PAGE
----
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Filmmaker discusses inspiration for feminist documentary

Published: Wednesday, January 30, 2013

Updated: Wednesday, January 30, 2013 01:01


 

“A Moment in Her Story,” (2012) a film chronicling the challenges of the Second Wave women’s movement in Boston in the late 1960s and early 1970s, will screen tomorrow at Tisch Library Room 304, launching Tufts’ new film series featuring the work of women directors and producers.

Filmmaker Catherine Russo, a member of the Second Wave of feminism herself, will participate in a discussion with Lecturer Ronna Johnson following tomorrow’s screening.

The series, titled “A Camera of Her Own: Women Filmmakers Today,” is designed to bring attention to women involved in filmmaking, a group that is underrepresented in the industry according to Professor of the Practice in Film from the Drama and Dance Department Jennifer Burton. The communications and media studies program, the women’s studies program and the Department of Drama and Dance are jointly organizing the series.

The Daily spoke with Russo earlier this week to discuss the film that took her nearly two decades to complete.

 

The Tufts Daily: How did you first get involved in the Second Wave of the women’s movement?

Catherine Russo: In 1968, I was at the University of Massachusetts Amherst and the anti-war student movement was starting then ... Because the student movement was so male-dominated at the time, a lot of the women starting realizing that we needed to organize as women ... I quickly got into what was called consciousness-raising groups then and everybody did and we started realizing we had very common experiences as women. We quickly started organizing women’s sections of the anti-war movement and after doing a lot of that work, people realized they wanted to organize for women’s rights too, not just for civil rights or just for anti-war activity, but women had a movement of their own. 

 

TD: You said the women’s movement saved your life. Why?

CR: I came from a working-class background and neither of my parents graduated high school ... They didn’t have a lot of expectations for me. To go to secretarial school and when you get married if you have some extra time you should make some extra money and help your husband, that was the expectation. I had a boyfriend in high school and I didn’t really want to get married but I didn’t really see any way out of it ... So when the women’s movement came along in the late ’60s, it was like, “Wow!” and a bell went off for a lot of us ... Back then it was really an incredible sense [that] we were going to change the world. I dropped out of school because I thought the revolution was coming anytime and I wanted to devote myself full-time to the revolution, and many people did that because we really thought we were going to drastically change the country and the capitalist system. That didn’t happen. Many things did happen, but that didn’t happen. But it was this amazing sense that we were living in this amazing time and we were young and idealistic and working in collectives and living in collectives.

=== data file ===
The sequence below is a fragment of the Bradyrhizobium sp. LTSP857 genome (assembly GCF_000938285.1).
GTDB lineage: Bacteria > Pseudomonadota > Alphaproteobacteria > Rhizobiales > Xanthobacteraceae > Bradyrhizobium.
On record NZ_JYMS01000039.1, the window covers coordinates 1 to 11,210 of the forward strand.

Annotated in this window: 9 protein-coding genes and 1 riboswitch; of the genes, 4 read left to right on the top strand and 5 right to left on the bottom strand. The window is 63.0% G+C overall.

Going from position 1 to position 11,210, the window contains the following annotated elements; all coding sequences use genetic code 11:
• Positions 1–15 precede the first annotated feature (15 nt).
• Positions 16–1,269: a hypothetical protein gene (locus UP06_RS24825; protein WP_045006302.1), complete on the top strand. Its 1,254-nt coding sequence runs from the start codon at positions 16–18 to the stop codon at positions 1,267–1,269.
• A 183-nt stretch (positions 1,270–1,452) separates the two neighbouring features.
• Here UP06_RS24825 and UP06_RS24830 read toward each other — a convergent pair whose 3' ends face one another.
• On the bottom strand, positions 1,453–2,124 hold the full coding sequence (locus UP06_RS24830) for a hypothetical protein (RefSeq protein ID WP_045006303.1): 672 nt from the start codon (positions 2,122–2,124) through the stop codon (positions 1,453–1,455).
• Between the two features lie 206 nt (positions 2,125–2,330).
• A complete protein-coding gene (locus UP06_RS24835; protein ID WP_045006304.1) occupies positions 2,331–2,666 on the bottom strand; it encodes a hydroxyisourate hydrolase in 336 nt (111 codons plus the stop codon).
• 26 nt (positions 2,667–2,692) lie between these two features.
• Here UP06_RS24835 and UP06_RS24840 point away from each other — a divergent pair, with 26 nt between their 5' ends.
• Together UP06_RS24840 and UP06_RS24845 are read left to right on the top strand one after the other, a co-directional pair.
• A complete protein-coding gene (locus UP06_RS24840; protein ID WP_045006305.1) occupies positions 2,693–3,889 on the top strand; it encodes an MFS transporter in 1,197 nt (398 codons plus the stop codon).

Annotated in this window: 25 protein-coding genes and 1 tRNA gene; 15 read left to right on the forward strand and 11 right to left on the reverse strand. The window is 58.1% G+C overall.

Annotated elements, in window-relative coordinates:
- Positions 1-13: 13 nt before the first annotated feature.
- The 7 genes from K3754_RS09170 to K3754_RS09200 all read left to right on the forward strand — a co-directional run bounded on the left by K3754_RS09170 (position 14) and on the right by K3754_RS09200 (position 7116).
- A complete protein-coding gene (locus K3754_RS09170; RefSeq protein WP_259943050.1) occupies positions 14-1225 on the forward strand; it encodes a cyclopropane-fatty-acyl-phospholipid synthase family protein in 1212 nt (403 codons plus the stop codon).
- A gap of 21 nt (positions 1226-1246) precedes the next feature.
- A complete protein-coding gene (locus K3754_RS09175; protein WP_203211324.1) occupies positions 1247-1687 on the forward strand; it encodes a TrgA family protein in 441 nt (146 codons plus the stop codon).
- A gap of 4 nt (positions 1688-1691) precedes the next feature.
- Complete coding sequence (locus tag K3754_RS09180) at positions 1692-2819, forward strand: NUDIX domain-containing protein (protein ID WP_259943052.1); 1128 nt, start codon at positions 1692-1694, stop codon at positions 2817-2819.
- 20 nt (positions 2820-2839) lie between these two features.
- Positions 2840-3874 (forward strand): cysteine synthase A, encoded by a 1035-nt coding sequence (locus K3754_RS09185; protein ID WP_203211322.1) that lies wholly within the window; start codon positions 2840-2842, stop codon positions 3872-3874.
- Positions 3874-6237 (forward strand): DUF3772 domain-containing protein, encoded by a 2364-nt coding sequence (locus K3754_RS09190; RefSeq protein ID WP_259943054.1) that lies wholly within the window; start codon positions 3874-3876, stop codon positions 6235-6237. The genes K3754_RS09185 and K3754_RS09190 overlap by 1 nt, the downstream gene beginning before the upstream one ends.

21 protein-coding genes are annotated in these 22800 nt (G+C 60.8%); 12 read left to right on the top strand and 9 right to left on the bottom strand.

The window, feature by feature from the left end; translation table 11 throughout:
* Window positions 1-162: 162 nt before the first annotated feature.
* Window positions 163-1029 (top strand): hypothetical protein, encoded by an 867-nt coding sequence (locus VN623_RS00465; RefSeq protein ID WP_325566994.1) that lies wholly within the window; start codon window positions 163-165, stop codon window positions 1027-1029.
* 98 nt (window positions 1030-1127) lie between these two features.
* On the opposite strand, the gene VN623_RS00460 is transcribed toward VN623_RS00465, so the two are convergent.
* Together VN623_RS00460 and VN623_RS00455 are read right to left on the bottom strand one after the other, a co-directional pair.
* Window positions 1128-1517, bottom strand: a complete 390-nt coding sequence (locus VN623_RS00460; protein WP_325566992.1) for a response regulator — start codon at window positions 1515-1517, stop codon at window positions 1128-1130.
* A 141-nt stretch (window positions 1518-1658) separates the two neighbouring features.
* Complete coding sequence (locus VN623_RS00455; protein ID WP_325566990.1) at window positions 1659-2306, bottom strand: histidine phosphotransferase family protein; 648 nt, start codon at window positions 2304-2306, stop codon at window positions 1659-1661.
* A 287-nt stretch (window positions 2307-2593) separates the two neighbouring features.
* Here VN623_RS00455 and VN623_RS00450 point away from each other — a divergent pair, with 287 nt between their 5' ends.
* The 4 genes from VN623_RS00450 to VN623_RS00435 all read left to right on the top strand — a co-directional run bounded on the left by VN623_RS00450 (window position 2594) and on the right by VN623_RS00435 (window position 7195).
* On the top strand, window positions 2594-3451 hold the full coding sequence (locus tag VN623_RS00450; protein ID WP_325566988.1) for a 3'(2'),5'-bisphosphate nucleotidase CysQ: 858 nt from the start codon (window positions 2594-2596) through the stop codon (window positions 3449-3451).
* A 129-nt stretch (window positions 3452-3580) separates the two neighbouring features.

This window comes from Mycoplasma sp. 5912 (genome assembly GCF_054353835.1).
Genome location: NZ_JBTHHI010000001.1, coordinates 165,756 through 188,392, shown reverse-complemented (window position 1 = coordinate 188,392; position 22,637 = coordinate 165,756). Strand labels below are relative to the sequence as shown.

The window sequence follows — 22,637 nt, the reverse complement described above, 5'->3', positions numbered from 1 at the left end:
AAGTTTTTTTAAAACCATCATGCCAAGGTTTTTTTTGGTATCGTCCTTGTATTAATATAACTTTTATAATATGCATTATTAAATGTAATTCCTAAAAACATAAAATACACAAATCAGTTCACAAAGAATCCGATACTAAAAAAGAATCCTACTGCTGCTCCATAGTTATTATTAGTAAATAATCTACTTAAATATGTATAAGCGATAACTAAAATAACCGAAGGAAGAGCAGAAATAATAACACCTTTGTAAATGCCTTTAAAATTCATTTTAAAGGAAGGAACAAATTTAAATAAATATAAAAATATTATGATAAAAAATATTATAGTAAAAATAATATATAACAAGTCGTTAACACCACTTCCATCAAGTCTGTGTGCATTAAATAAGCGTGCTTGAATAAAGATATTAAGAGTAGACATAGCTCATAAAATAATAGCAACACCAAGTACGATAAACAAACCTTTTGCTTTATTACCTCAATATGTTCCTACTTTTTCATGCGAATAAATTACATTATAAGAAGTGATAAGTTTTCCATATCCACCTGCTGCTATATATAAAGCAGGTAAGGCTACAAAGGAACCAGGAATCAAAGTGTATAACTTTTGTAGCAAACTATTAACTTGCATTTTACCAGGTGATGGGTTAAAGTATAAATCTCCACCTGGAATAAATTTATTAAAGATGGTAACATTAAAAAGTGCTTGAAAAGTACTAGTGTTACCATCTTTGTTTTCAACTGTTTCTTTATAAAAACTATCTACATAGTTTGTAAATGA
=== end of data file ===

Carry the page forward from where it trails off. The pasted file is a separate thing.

TD: You said that you didn’t accomplish all of the things that the women’s movement tried to accomplish, but what are the things that you did accomplish coming out of that movement?

CR: When people think of the women’s movement now they think of equal rights, they think of women having the same pay as men, access to abortion, they think of that kind of thing. But actually the biggest part of the women’s movement in that era of late ’60s through the ’70s was a really radical women’s movement whose belief was that we needed to change the way that everybody related to everybody, the way countries related to each other. A big slogan for us was “the personal is political.” Everything is political and everything you do is political. It wasn’t about getting equal rights for women; it was really about changing all the dynamics of oppression ... Back then we looked down upon [National Organization for Women]. They are reformers rather than revolutionaries.

 

TD: Who are the feminist stars you chose to feature in your film?

CR: In one part of the film one woman says that star-tripping was very frowned upon. We believed in collectives, we believed in collective responsibility. We really didn’t believe anyone should be playing the role of a leader ... The women I choose are the women who were very involved in building institutions like battered women’s shelters and women’s committees and Take Back the Night and different organizations ... A lot of women who were prominent in their own political field but not necessarily picked up by the media because the media never picked up on our message. They felt safer with someone like Betty Friedan.

 

TD: You portray a lot of women who are, as you describe, working class, black, Latina, lesbian, socialist and, by and large, those less included in the First Wave of feminism. How did the Second Wave of feminism attempt to transcend these identity lines and form a cohesive movement? What struggles were involved?

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